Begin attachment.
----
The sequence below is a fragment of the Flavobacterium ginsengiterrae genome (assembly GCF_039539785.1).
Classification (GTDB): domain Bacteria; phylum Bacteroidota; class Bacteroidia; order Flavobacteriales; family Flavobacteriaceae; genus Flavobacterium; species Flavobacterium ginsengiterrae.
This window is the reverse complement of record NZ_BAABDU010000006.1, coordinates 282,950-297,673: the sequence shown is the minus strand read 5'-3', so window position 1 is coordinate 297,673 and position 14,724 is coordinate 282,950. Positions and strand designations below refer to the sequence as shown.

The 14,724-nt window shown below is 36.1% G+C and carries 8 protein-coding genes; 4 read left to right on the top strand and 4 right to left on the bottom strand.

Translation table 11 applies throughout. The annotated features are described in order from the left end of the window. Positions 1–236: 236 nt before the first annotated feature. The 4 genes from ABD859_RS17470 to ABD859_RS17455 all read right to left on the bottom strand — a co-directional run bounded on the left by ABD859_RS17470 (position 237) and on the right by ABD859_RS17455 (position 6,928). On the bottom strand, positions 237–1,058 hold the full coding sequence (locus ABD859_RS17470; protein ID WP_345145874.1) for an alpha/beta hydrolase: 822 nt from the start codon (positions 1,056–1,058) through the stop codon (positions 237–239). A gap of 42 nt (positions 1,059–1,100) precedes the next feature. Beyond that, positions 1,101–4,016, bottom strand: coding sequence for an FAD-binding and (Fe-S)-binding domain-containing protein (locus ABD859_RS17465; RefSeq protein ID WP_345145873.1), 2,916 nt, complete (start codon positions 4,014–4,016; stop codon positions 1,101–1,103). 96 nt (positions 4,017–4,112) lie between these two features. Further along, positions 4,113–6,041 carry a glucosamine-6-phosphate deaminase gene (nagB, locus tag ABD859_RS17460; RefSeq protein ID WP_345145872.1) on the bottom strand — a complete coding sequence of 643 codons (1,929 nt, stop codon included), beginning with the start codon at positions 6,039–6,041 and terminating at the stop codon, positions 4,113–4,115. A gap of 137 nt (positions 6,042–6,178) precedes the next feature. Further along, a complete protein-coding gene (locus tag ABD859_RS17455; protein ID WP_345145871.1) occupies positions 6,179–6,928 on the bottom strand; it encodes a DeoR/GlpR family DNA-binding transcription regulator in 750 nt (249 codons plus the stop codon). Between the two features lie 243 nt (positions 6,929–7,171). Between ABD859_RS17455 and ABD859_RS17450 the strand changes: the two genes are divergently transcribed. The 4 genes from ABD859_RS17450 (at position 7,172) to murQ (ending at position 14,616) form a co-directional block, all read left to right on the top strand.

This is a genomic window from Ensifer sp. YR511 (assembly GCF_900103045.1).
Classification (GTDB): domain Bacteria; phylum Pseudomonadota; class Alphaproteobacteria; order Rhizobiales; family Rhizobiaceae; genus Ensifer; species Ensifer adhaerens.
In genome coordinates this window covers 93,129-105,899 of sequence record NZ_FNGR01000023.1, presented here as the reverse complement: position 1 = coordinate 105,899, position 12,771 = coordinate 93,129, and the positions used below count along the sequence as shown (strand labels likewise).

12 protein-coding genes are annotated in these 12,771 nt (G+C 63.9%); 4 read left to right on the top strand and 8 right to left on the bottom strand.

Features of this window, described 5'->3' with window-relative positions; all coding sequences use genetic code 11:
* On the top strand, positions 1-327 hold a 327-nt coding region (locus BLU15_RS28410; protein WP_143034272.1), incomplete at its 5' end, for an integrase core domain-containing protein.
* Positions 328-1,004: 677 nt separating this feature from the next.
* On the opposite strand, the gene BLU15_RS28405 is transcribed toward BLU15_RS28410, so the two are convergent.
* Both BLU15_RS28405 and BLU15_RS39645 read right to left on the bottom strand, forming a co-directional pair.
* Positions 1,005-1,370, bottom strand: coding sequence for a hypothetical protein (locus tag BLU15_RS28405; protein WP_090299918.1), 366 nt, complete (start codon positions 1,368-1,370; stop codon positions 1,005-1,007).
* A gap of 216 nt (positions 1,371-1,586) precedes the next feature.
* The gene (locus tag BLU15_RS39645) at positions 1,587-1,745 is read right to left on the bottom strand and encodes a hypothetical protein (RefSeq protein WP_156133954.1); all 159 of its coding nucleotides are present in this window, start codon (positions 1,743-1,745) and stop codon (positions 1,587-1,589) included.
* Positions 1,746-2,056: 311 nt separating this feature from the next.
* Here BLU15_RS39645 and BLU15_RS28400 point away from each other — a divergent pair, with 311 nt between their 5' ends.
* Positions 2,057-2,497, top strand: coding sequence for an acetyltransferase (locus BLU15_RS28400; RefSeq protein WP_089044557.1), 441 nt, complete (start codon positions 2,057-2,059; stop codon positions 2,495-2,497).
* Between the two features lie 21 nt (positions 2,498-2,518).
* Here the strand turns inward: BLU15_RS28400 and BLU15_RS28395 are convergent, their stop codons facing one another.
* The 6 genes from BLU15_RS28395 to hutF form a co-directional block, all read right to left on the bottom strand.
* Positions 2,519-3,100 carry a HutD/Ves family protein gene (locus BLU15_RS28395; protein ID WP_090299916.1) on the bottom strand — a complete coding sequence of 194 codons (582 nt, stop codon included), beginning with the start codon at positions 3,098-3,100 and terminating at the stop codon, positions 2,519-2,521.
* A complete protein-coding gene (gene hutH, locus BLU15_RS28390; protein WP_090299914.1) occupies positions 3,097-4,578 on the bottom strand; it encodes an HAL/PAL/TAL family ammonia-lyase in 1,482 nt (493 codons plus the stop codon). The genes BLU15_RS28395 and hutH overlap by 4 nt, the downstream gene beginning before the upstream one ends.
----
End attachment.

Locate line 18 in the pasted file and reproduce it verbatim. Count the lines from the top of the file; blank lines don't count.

* Positions 1,746-2,056: 311 nt separating this feature from the next.